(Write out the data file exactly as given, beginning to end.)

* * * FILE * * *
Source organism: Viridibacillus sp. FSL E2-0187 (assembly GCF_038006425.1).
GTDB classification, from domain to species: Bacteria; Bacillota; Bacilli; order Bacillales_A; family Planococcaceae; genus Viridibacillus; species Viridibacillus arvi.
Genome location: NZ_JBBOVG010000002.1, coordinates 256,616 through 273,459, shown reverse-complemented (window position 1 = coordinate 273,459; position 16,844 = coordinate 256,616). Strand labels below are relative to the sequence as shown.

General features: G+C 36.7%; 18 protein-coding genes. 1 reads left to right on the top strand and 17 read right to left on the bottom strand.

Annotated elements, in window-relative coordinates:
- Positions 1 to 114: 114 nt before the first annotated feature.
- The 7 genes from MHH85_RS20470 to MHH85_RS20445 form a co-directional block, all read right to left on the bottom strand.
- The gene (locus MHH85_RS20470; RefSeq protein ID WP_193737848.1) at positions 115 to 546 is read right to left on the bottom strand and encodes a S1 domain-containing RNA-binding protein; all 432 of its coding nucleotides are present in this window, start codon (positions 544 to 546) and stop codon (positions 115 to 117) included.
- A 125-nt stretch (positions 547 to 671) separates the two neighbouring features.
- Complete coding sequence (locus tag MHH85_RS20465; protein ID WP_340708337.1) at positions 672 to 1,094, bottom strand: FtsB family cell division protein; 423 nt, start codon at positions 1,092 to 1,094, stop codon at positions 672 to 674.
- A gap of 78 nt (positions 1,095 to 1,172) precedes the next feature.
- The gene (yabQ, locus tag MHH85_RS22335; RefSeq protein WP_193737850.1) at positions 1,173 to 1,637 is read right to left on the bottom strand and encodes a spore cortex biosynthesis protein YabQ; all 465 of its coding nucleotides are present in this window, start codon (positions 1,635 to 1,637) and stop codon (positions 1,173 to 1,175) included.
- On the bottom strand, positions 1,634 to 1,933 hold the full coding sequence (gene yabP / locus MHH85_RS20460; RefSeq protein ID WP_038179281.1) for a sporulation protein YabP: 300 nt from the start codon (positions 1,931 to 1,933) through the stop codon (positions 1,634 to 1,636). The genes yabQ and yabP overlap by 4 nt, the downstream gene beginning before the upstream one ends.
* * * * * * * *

Source organism: Viridibacillus sp. FSL E2-0187 (assembly GCF_038006425.1).
GTDB classification, from domain to species: Bacteria; Bacillota; Bacilli; order Bacillales_A; family Planococcaceae; genus Viridibacillus; species Viridibacillus arvi.
Genome location: NZ_JBBOVG010000002.1, coordinates 256,616 through 273,459, shown reverse-complemented (window position 1 = coordinate 273,459; position 16,844 = coordinate 256,616). Strand labels below are relative to the sequence as shown.

General features: G+C 36.7%; 18 protein-coding genes. 1 reads left to right on the top strand and 17 read right to left on the bottom strand.

Annotated elements, in window-relative coordinates:
- Positions 1 to 114: 114 nt before the first annotated feature.
- The 7 genes from MHH85_RS20470 to MHH85_RS20445 form a co-directional block, all read right to left on the bottom strand.
- The gene (locus MHH85_RS20470; RefSeq protein ID WP_193737848.1) at positions 115 to 546 is read right to left on the bottom strand and encodes a S1 domain-containing RNA-binding protein; all 432 of its coding nucleotides are present in this window, start codon (positions 544 to 546) and stop codon (positions 115 to 117) included.
- A 125-nt stretch (positions 547 to 671) separates the two neighbouring features.
- Complete coding sequence (locus tag MHH85_RS20465; protein ID WP_340708337.1) at positions 672 to 1,094, bottom strand: FtsB family cell division protein; 423 nt, start codon at positions 1,092 to 1,094, stop codon at positions 672 to 674.
- A gap of 78 nt (positions 1,095 to 1,172) precedes the next feature.
- The gene (yabQ, locus tag MHH85_RS22335; RefSeq protein WP_193737850.1) at positions 1,173 to 1,637 is read right to left on the bottom strand and encodes a spore cortex biosynthesis protein YabQ; all 465 of its coding nucleotides are present in this window, start codon (positions 1,635 to 1,637) and stop codon (positions 1,173 to 1,175) included.
- On the bottom strand, positions 1,634 to 1,933 hold the full coding sequence (gene yabP / locus MHH85_RS20460; RefSeq protein ID WP_038179281.1) for a sporulation protein YabP: 300 nt from the start codon (positions 1,931 to 1,933) through the stop codon (positions 1,634 to 1,636). The genes yabQ and yabP overlap by 4 nt, the downstream gene beginning before the upstream one ends.